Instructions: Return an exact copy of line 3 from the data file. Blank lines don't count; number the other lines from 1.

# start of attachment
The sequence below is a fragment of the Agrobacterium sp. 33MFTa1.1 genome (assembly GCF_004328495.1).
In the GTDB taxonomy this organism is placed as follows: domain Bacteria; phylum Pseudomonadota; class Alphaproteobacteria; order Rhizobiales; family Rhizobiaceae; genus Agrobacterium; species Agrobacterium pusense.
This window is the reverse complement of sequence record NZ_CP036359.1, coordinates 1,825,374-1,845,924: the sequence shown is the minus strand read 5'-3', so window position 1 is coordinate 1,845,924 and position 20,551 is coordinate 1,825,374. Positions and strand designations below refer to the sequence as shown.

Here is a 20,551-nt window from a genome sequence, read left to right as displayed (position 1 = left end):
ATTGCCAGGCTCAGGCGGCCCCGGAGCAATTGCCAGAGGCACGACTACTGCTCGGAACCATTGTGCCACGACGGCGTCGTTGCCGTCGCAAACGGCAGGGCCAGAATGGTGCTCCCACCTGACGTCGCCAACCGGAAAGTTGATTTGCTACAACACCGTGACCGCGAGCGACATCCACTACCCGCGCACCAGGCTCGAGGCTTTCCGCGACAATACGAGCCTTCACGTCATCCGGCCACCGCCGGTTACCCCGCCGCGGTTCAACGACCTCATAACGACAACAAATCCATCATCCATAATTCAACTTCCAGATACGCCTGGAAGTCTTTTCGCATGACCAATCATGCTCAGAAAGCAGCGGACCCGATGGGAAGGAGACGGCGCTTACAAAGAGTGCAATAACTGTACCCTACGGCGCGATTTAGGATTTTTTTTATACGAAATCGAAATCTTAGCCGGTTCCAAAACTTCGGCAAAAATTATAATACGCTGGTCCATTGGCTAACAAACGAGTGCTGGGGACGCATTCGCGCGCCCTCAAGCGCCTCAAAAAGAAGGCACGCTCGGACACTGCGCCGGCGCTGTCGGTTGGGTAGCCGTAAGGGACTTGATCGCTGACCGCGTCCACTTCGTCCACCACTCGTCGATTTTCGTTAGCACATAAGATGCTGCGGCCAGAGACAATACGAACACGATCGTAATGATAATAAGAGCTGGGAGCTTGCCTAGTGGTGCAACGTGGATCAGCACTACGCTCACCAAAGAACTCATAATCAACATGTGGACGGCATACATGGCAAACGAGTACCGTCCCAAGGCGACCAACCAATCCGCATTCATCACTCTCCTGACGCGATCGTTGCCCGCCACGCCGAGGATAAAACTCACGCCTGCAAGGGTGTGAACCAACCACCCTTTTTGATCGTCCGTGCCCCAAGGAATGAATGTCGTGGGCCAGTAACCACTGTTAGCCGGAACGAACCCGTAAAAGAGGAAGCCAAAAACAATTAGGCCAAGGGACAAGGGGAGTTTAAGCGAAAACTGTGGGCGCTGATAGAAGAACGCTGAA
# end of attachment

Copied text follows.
This window is the reverse complement of sequence record NZ_CP036359.1, coordinates 1,825,374-1,845,924: the sequence shown is the minus strand read 5'-3', so window position 1 is coordinate 1,845,924 and position 20,551 is coordinate 1,825,374. Positions and strand designations below refer to the sequence as shown.